If the BMS (Top balance) malfunctions, reads voltages incorrectly etc then it can bleed down a perfectly good cell. On a recent car that had been in an accident, one Cell BMS lead had broken, the BMS took that as showing the rest of the pack was high voltage, so it bled the rest of the pack down, taking out a few cells on the way. Others I have seen have had cells taken down because they read too high (they wernt high voltage just the BMS was wrong) so it would bleed good cells down, result when the pack was in use and fairly well depleated these cells were destroyed by over discharge.
My own Smart has a set of older Blue Calb 180ah that were bottom balanced to 2.7v below which they hold very little AH, they were all charged at the same rate for the same time, and all came to around the same total AH capacity together, reaching a finish voltage or around 3.6v per cell. They all are balanced and with no unbalancing extra connections in the pack they all discharge at the same rate and all charge at the same rate. SO until a cell starts to fail, all will be OK.
MODEC used a Lifepo4 in some of the packs, and whilst it had a million miles of small cable in it, it only monitored the cells. Extreme effort was made in the building of the pack to very closely bottom balance the pack. It did not top balance.
An exreme attempt to top balance is taken by EVC in Guernsey, who charged the pack as a whole, then used a simple plate with studs in a circle with stepper motor to connect to any cell and top it up. They claimed to be able to top up on the move so being able to support a low cell. Others dont agree that it worked as well as claimed.
Bottom balancing takes a lot of time. You have to take the cells below the target voltage, let them recover and take them down nearer to the target volatge and so on getting closer and closer. When they are stable I mark the voltages, and leave them for a number of days, if they self discharge they get put aside if the bounce up they get taken down. Putting them in a big parallel string works OK to get them all to the same volatge, but you will miss any that self discharge.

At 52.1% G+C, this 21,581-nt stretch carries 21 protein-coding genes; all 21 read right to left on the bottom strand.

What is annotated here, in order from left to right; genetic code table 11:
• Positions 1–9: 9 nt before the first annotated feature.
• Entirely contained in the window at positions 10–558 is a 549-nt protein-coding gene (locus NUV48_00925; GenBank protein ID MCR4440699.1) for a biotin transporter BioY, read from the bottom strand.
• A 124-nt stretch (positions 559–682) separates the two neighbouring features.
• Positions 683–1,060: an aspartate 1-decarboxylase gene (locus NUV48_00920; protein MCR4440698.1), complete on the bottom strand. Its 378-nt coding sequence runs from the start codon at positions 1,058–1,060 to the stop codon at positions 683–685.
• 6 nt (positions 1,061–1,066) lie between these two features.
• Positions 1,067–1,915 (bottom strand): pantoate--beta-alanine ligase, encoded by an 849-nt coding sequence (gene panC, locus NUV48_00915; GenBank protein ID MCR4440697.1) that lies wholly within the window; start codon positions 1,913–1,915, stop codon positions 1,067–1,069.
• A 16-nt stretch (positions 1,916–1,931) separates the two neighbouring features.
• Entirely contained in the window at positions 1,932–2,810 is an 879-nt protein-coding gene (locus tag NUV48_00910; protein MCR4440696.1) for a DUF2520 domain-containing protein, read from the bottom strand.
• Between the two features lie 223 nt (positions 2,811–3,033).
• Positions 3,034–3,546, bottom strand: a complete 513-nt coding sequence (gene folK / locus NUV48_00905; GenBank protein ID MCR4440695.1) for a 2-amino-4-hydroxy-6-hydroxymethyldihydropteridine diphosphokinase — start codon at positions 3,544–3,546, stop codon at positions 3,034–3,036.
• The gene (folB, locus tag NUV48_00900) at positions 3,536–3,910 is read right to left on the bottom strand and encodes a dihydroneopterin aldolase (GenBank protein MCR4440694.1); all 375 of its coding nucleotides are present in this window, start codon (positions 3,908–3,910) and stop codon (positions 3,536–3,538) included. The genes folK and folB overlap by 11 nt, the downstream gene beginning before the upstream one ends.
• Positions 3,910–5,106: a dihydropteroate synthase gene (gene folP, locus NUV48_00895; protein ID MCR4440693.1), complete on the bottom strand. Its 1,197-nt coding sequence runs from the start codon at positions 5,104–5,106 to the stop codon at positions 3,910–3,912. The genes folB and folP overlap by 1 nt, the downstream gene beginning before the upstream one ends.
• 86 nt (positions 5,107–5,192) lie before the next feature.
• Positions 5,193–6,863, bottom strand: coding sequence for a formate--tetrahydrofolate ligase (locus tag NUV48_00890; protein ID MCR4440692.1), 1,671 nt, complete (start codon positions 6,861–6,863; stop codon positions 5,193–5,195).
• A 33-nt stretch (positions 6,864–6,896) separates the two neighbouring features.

Charging you need an accurate charger (CC Amps) and plenty of patience. The result can be a really well balanced pack. But its important to have the final charge voltage correct. On Thunderskys there is absolutely no point in taking them above 3.8v As you will add very little range to the pack , but beyond that will take them to a region where they will start to diverge and may go high voltage. These cells will take the bulk of their charge below around 3.4to 3.5v and will then start to rise rapidly.
As with all of the EV issues its a matter of compromise, and what you wish to achieve.

Grumpy-b

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Re: Is a BMS actually necessary on LifePo4 cells.

Postby skooler » Sun Jul 20, 2014 7:34 pm

Grumpy, good explanation. I agree with everything you say apart from the cut off voltages but that's down to your own risk appetite :)

Thought I would add a bit more on the topic of battery monitoring systems.

Typically, this will be a method of sensing voltage attached to each cell. Usually a cable from a terminal on each single cell which goes off to a central location.

The single biggest issue with these is that the monitoring itself is a parasitic load on each cell and unless all cells are loaded 100% equally then there will be a drift in balance over time. I don't know of any voltage sensing method which can guarantee to load the cell exactly the same as an identical device.

It's also another point of failure.

10,000 miles on mine and I have NEVER heard of a bottom balanced LiFePO4 pack which has gone bad.
Posts by Mike Schooling
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Mazda RX8, Soliton Jr, 24KWH Sinopoly LiFePO4, Kostov 11alpha
http://www.diyelectriccar.com/forums/sh ... 61556.html

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Re: Is a BMS actually necessary on LifePo4 cells.

Postby Grumpy-b » Mon Jul 21, 2014 9:06 am

The parasitic loards really arnt an issue on an externally powered device, such as most cars use. If its a small self powering pack such as a bike, then it can be a real issue owing to imbalance in the way the cells can be loaded. Same issue if you have a number of separate BMS units to cover the pack, they may work in slightly different ways.
Conceptually my preference is for an imbalance monitoring system, which gives a warning if either half of the pack is lower/higher in voltage to the other (by a given margin) this at least tells you you have a problem, which can then be investigated in more depth in the workshop.